Because petitioner worked on the property only during weekends, the repairs took several months. During this time, petitioner's awareness of the character of the neighborhood and the risks of renting to someone who might prove to be an irresponsible tenant increased. In December 1991, petitioner began negotiating with her brother, Ronny Murray (Murray), to rent the house to him in exchange for $500 per month plus utilities, and his agreement to help petitioner finish the repair work and maintain the property.

Murray helped petitioner repaint the interior of the house and agreed to repair the bathroom plumbing, repair the patio awning to the extent possible and remove the irreparable part, repaint an outside storage shed, replant a flower border, restore a rock garden, and mend the fence. Murray performed the repair work; in May 1992, he moved into the house with his girlfriend and their child.

In December 1992, Murray's girlfriend and child decided to move to Stockton, California, and Murray informed petitioner that he intended to follow them. At that time, petitioner decided to sell her property, rather than offer it for rent to some unknown persons.

In January 1993, petitioner agreed with a real estate sales agent to list the property for sale at approximately $230,000; however, the house did not sell at that price and the relationship between petitioner and the agent deteriorated. On March 9, 1993, petitioner relisted the property with Cornish & Carey, a real estate broker, at a sales price of $219,000. In listing the property with Cornish & Carey, petitioner signed a contract authorizing it to be the exclusive broker for her property. The property was sold in July 1993 for $180,000.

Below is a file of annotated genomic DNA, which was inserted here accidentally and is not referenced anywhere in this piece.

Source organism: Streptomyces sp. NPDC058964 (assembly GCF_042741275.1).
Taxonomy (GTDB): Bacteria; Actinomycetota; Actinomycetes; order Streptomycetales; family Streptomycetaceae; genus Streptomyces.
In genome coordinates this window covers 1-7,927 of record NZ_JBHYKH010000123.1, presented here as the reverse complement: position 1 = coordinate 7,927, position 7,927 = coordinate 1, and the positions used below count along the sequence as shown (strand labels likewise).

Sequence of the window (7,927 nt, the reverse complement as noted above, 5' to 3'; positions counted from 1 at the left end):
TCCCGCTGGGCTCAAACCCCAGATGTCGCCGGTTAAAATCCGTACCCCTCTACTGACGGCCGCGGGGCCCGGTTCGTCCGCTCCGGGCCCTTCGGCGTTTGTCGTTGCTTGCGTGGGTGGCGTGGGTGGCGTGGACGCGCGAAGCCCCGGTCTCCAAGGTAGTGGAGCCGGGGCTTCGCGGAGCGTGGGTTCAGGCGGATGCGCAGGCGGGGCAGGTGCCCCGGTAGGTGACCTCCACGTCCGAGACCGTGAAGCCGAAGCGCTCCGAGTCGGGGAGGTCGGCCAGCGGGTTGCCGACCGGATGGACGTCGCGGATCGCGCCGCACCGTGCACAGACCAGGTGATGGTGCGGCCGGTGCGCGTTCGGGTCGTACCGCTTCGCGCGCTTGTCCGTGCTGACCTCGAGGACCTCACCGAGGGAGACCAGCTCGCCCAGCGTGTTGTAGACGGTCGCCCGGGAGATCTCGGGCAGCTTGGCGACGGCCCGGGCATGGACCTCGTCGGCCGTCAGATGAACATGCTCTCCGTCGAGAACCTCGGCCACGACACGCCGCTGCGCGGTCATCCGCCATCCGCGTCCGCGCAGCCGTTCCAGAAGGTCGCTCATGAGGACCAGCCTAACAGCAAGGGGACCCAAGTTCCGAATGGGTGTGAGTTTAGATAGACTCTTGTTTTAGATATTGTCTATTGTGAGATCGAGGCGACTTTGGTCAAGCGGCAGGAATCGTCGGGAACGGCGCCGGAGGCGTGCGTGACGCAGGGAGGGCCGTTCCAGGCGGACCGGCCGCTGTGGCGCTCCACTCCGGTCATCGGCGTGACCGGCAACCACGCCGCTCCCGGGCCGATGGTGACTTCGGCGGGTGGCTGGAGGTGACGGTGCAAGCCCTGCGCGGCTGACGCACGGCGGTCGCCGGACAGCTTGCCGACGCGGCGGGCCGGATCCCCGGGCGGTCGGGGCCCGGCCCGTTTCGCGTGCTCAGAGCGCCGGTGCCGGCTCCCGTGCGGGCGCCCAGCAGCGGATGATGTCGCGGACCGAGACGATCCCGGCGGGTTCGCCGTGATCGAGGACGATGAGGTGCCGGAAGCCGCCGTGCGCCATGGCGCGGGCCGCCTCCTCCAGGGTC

On their 1992 Federal income tax return, petitioners reported total income of $219,388 without reporting any income or expenses from the rental activity. On their 1993 return, petitioners reported total income of $284,470, before deducting a loss of $5,852 from the rental of petitioner's property and an ordinary loss of $73,501 on its sale.


Respondent disallowed the rental loss, because petitioners did not provide any evidence that the property actually was rented during the year at issue or substantiate the expenses. Respondent determined that petitioners are not entitled to claim a loss on the sale of petitioner's property, because they have not proved that it was used in a trade or business or held for the production of income. Petitioners assert that petitioner's property was used as rental property, that petitioner was actively engaged from May 1992 through June 1993 in the trade or business of renting the property, and that they suffered a loss on its rental during 1993. Respondent's determinations are presumed correct, and petitioners bear the burden of proving that respondent's determinations are erroneous. Rule 142(a); Welch v. Helvering, 290 U.S. 111, 115 (1933).

Issue 1. Whether Petitioners May Deduct the Losses

Rental Loss

Whether petitioners are entitled to deduct the $5,280 rental loss turns on whether petitioner's property was used by petitioner as a...